It’s not every day that someone gives a gift of $10,000 in your name. University of Houston Law Center Dean Leonard M. Baynes received that remarkable honor when Regina Rogers*, a Houston philanthropist, community activist and graduate of the UH Law Center in 1970 donated $10,000 to create the Dean Leonard M. Baynes Scholarship for Diversity in Law.
“When Regina decided to give $10,000 in my name, oh my goodness, I was so surprised,” said Baynes.
Dean Baynes notes that the legal profession is not particularly diverse. “There are not enough people from different backgrounds in law. One of my goals as dean is to increase diversity. To be so generous in an area that means so much to me is very heartwarming.”
Diversity is a very broad concept, Baynes observed. “Besides gender, racial and ethnic groups, diversity also includes the LGBTQ+ community and first-time college students,” he said. “For so many people who are talented, smart and have good credentials, scholarships make the difference in which law schools they decide to attend. It’s very important that we provide as many scholarships as we can, since law schools that offer more scholarships are the ones students gravitate to. Often in diverse communities, scholarships matter a lot. We don’t want economics to stand in the way of having students succeeding and partaking in this great profession.”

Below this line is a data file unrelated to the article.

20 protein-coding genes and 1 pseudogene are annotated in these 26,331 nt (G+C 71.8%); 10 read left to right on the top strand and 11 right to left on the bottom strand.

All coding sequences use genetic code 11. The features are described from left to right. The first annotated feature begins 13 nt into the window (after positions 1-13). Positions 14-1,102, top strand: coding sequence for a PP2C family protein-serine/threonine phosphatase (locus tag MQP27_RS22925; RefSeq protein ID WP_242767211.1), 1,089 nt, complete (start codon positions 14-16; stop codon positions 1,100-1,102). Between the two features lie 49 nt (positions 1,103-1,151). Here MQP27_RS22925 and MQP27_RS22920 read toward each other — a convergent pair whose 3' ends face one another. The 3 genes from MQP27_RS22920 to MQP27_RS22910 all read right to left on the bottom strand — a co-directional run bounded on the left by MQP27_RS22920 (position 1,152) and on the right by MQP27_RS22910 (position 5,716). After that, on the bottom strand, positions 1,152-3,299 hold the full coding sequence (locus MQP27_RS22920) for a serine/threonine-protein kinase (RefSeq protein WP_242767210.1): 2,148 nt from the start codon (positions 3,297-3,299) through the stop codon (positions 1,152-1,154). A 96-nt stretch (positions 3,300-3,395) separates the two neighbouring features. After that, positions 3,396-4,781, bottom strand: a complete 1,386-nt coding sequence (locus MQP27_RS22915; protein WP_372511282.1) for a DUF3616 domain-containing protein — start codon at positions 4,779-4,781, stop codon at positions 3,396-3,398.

Diversity is more than just a buzz word at UH. UH Law Center is the only law school to be named a diversity champion by Inside Diversity Magazine. The school has won the Higher Education Excellence in Diversity Award for seven years in a row.
“The legal profession has historically excluded people of diverse backgrounds,” said Baynes. “That’s ironic, because the legal system was the profession that opened many doors of opportunity through litigation and advocacy.”
Baynes backs up his words with commitment. In recognition of the Rogers gift of $10,000, he matched that gift with $10,000 of his own.
“UH is a Tier One institution; it’s very diverse and really has changed the landscape for so many students of all backgrounds in all disciplines—not just law, but also engineering and business,” said Baynes. “UH is the city’s university. It makes a huge difference in the trajectory of so many peoples’ lives. I hear it over and over that so many people come to this institution, and it enhances their opportunities in working in incredible professions.”
Baynes believes that gifts such as this scholarship are the key to Houston’s continued success.
He adds, “In our city, what holds us back is economic inequality. We need to make sure everyone can maximize their God-given talents, and education does that. That’s the power of education.”
*Regina Rogers is a community activist who holds a J.D. degree from the University of Houston Law Center (1970) Regina is the founder of four nonprofits, serves on eight nonprofit boards, and has touched numerous lives through her volunteer and philanthropic contributions. Honored in 2019 as a recipient of a “Points of Light Award” created by President George H.W. Bush.